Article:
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Manchester United have emerged in the media over the past year as one of the major supporters of the new Financial Fair Play rules, arguing that it will remove the advantages currently enjoyed by clubs with billionaire owners – such as Manchester City and Chelsea- and return power to those who generate the most cash through their own efforts.
Ex chief executive David Gill was a particular supporter of the plan, arguing earlier this year that the Premier League should operate, immediately, what is essentially a salary cap for most clubs. “The impact of the new TV money has clearly focused the minds. Seven or eight clubs are going to have to abide by UEFA’s regulations in any case.” he said.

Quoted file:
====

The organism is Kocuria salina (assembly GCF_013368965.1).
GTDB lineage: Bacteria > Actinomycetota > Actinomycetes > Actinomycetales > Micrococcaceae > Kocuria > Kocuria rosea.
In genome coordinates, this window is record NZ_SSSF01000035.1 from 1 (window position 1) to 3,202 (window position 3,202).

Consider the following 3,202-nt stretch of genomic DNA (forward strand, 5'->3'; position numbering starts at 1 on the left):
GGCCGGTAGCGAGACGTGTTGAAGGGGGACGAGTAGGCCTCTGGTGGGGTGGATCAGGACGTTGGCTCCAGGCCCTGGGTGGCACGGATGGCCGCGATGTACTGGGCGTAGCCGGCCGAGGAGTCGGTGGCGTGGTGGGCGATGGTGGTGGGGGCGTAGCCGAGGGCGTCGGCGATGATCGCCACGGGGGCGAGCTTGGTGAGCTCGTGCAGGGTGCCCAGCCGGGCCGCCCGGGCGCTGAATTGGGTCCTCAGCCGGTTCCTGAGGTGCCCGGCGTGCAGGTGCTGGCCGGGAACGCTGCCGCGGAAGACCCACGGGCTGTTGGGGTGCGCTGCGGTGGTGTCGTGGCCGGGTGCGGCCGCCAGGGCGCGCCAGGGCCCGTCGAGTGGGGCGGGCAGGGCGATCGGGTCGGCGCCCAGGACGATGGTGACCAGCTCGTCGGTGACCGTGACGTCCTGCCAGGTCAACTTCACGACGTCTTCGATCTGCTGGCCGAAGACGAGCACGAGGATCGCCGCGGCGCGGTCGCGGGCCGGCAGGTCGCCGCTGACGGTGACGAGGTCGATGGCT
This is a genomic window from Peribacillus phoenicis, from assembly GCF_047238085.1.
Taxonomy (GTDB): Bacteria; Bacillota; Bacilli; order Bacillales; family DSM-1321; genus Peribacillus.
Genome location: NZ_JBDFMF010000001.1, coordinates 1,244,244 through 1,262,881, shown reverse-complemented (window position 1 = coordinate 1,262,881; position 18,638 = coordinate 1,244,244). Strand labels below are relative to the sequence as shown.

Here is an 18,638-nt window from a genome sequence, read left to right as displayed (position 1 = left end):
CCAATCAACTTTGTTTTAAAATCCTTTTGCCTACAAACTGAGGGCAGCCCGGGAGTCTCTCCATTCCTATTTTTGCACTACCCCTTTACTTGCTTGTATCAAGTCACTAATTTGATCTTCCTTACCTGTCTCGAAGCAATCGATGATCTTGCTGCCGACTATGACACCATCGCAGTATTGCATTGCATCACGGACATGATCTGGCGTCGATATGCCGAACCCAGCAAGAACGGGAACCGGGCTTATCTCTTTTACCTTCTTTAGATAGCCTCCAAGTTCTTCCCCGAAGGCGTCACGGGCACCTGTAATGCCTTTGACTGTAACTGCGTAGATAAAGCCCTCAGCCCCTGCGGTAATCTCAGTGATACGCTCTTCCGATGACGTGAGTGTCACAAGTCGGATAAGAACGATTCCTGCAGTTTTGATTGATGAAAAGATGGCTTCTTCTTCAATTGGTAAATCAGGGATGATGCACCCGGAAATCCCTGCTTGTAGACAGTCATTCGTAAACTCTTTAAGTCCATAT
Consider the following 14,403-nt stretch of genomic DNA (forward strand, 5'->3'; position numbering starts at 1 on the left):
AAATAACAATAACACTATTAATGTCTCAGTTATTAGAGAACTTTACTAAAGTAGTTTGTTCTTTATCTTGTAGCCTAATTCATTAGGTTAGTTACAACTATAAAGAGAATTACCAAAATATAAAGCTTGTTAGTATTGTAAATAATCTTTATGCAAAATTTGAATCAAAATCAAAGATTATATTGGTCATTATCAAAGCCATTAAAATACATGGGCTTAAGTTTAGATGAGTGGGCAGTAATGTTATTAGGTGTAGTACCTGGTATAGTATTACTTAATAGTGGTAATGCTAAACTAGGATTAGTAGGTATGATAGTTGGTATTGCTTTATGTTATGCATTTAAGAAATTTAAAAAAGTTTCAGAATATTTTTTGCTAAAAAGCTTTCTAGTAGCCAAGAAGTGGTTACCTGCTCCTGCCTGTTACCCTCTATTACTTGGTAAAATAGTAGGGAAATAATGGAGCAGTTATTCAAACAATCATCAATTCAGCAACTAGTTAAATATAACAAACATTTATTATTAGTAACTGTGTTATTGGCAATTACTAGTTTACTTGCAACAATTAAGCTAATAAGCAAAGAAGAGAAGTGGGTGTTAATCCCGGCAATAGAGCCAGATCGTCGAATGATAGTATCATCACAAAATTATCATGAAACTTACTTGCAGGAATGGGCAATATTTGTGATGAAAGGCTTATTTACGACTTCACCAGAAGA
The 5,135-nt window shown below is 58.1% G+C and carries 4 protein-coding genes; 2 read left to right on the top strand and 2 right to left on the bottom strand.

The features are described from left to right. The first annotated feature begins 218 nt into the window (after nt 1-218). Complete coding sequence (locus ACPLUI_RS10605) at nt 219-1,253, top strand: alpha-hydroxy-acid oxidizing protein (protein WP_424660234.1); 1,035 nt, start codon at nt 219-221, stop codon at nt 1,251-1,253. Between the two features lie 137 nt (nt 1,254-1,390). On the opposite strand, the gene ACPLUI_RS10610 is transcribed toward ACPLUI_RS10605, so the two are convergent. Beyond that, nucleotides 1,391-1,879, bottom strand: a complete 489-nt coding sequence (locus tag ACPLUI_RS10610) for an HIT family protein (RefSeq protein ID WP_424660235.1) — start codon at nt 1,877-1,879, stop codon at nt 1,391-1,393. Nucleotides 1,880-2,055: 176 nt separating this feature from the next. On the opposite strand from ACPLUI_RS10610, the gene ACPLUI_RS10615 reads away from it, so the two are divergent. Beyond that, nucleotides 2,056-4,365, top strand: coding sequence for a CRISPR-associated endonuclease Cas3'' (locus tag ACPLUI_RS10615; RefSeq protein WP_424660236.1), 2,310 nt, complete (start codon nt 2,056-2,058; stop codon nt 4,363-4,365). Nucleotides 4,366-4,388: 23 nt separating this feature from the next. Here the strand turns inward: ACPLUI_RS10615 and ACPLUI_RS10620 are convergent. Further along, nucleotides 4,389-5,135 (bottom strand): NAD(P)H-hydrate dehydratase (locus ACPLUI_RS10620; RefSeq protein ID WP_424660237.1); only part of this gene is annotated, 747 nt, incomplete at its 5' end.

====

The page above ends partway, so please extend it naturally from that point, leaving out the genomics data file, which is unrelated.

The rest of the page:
Yet it appears that the positive view of the football club board is not shared by either the owners of the club nor its lawyers.
A little-known filing with the New York Securities Exchange, linked to the recent flotation of part of the club on the New York Exchange, was required to warn investors about foreseeable risks.
The club was clear that FFP was one of the more serious. It informed investors. “These rules are intended to discourage clubs from continually operating at a loss. However, the implementation of the financial fair play rules, and in particular the potential punishment for non-compliance, remains uncertain.
“There is a risk that application of the financial fair play initiative could have a material adverse effect on the performance of our first team and our business, results of operations, financial condition and cash flow.”